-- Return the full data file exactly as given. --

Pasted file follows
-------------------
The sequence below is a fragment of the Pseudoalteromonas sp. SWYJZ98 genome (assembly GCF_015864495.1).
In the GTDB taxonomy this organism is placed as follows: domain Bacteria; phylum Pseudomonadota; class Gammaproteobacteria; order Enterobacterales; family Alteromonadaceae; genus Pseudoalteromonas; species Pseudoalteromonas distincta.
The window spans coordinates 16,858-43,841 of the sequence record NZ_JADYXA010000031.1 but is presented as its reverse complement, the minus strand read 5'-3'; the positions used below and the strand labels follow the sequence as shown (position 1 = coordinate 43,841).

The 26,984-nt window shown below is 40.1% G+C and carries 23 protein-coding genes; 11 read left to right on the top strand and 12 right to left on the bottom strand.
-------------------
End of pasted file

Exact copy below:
The sequence below is a fragment of the Pseudoalteromonas sp. SWYJZ98 genome (assembly GCF_015864495.1).
In the GTDB taxonomy this organism is placed as follows: domain Bacteria; phylum Pseudomonadota; class Gammaproteobacteria; order Enterobacterales; family Alteromonadaceae; genus Pseudoalteromonas; species Pseudoalteromonas distincta.
The window spans coordinates 16,858-43,841 of the sequence record NZ_JADYXA010000031.1 but is presented as its reverse complement, the minus strand read 5'-3'; the positions used below and the strand labels follow the sequence as shown (position 1 = coordinate 43,841).

The 26,984-nt window shown below is 40.1% G+C and carries 23 protein-coding genes; 11 read left to right on the top strand and 12 right to left on the bottom strand.